4 Ways to Improve Sales Training With Video

When it comes to using video, being engaging—without being overly provocative or hokey—is key. Take what’s meaningful to sales reps in their role and, when you can, weave it into a story that will stick with them.

They each had their own style of selling and different strategies to employ, but the three competing salespeople had one thing in common: They all wanted the same piece of business. Whose training would pay off? Who was ready to deftly navigate obstacles in the sales process? Who would emerge victorious, winning the deal—and who would leave, dejected and empty-handed? Find out more on tomorrow’s episode!

It wasn’t quite The Bachelor or American Ninja Warrior, but the high stakes, suspense, and human-interest elements were there in a video series shown during a three-day workshop I used to run and sell when I worked at Xerox Learning Systems (now part of Miller Heiman Group). Throughout the three days, participants watched the story of these three salespeople unfold. Each installment was engaging, modeled best practices, and required interactivityand, as a result, stuck with participants. Our company was ahead of its time.

Now as we move into the second half of 2018, it’s time training groups recognize what’s become a sea change in how modern salespeople learn: It’s all about video. To be fair, many companies do realize they should use video for learning…but they’re not sure how. Or they’ve been told their increasingly Millennial sales force learns through video, but no one is giving them best practices.

Change is needed, and companies should commit to delivering sales training, effectively, in the way today’s learners learn best. Here are four ways you can use video for better sales training results:

  1. Show what “good” looks like. Through video, you can visually model what you want someone to do (and not do)—making best practices and pitfalls abundantly clear. Videos should be a digestible length (no longer than five minutes) and compelling, so that learning, ostensibly, isn’t “work.” One effective way to do this, as we did at Xerox, is through a multi-part story—connecting skill sets and lessons by weaving them through a larger narrative. Participants in that workshop would say they couldn’t wait for the next day to find out what happened next. They wanted to binge-watch sales training!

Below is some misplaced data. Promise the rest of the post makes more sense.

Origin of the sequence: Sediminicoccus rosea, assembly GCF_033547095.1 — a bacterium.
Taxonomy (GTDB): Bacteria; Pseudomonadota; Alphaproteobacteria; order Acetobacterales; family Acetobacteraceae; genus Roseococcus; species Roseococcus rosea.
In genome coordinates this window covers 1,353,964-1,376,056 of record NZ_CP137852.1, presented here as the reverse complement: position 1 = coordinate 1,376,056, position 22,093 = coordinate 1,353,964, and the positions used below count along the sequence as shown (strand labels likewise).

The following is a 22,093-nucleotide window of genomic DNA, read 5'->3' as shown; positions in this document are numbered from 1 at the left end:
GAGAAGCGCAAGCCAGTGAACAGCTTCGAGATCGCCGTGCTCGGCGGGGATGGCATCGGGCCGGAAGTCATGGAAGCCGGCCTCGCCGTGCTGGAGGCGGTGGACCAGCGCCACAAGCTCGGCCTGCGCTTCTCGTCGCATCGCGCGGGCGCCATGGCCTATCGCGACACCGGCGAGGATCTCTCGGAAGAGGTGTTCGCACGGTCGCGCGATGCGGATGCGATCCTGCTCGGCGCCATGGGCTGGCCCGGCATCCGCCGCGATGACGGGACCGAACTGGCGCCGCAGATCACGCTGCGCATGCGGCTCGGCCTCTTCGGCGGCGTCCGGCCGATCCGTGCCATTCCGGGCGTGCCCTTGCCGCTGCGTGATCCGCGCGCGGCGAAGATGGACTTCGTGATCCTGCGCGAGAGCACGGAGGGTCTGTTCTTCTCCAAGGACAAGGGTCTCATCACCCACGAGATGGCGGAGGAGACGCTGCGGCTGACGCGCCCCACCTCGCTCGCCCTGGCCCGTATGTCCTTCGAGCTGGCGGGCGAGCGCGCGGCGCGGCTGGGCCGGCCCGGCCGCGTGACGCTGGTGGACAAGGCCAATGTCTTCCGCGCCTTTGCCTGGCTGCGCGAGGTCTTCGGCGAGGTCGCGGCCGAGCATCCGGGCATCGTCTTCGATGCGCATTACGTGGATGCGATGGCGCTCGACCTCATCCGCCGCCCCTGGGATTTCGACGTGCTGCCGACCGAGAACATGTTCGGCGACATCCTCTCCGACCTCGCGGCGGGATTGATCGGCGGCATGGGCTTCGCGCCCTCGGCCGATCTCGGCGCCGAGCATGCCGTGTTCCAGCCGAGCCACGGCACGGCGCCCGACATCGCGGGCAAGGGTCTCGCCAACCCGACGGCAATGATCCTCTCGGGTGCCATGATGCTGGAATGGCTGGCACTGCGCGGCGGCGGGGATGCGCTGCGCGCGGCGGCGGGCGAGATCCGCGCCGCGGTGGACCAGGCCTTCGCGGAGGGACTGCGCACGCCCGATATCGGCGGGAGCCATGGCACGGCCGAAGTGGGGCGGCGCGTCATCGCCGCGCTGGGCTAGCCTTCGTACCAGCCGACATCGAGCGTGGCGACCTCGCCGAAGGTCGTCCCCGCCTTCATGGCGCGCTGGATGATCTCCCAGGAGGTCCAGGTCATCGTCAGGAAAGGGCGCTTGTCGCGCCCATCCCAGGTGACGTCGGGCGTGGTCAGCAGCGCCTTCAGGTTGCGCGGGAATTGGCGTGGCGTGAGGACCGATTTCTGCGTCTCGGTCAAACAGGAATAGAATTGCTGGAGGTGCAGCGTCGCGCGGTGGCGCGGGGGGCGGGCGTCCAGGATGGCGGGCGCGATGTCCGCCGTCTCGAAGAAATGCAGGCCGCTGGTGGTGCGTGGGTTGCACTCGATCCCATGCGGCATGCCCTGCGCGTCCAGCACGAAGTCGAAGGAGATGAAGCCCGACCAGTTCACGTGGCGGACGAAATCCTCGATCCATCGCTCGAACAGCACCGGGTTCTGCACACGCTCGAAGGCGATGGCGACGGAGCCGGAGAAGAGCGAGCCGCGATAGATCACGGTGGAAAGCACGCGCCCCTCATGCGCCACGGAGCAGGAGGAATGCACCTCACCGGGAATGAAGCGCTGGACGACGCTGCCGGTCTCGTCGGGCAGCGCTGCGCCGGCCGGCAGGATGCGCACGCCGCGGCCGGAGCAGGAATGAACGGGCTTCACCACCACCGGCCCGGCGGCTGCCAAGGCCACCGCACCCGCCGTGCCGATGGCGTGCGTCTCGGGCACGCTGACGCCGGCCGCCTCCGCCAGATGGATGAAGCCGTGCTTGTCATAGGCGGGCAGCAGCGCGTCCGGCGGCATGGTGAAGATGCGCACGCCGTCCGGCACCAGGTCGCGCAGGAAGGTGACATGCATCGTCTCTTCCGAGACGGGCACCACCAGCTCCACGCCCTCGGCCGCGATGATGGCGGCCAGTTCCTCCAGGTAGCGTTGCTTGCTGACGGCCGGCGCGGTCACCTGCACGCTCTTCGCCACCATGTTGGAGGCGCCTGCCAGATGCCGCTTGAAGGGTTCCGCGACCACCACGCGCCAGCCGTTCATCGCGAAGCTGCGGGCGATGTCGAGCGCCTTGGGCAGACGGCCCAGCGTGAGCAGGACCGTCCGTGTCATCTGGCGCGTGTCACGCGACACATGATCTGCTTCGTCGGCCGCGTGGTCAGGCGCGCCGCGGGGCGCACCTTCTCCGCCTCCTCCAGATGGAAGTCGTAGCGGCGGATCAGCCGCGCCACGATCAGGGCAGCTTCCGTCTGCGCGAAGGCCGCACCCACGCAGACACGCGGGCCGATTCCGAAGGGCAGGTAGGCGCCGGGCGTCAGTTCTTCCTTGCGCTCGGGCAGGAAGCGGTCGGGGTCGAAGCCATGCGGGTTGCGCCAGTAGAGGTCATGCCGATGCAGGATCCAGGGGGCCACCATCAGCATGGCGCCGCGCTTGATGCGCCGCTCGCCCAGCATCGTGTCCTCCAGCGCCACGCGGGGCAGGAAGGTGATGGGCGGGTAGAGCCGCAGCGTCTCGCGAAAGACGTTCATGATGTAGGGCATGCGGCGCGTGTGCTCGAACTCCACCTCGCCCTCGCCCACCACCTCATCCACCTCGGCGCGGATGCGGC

2. Engage learners directly. Showing what to do is great, but you’ll get better results by taking training to the next level and making videos interactive. Back in the day, we called this “respond in role.” With this concept, participants watch a video of a typical buyer/seller interaction—for example a tough negotiation, where the buyer is hammering the salesperson to reduce his price by 50 percent. Then the workshop leader pauses the video and asks a participant to respond as if he were the rep in the video. The leader and, sometimes, peers give feedback; the video is taken off pause; and we see how the rep in the video handles it.
  3. Help learners practice. Any of us who has been videotaped giving a presentation or speech knows one thing: The video does not lie! Today’s video coaching/practice platforms allow managers and coaches to send requests to either their entire sales team (e.g., “Please deliver the new company point-of-view presentation”) or specific reps (“If a buyer were to ask you this question, how would you answer?”). Reps record themselves—with the option of re-recording until they are happy with the results—and then submit the video to their coach/manager for assessment and feedback.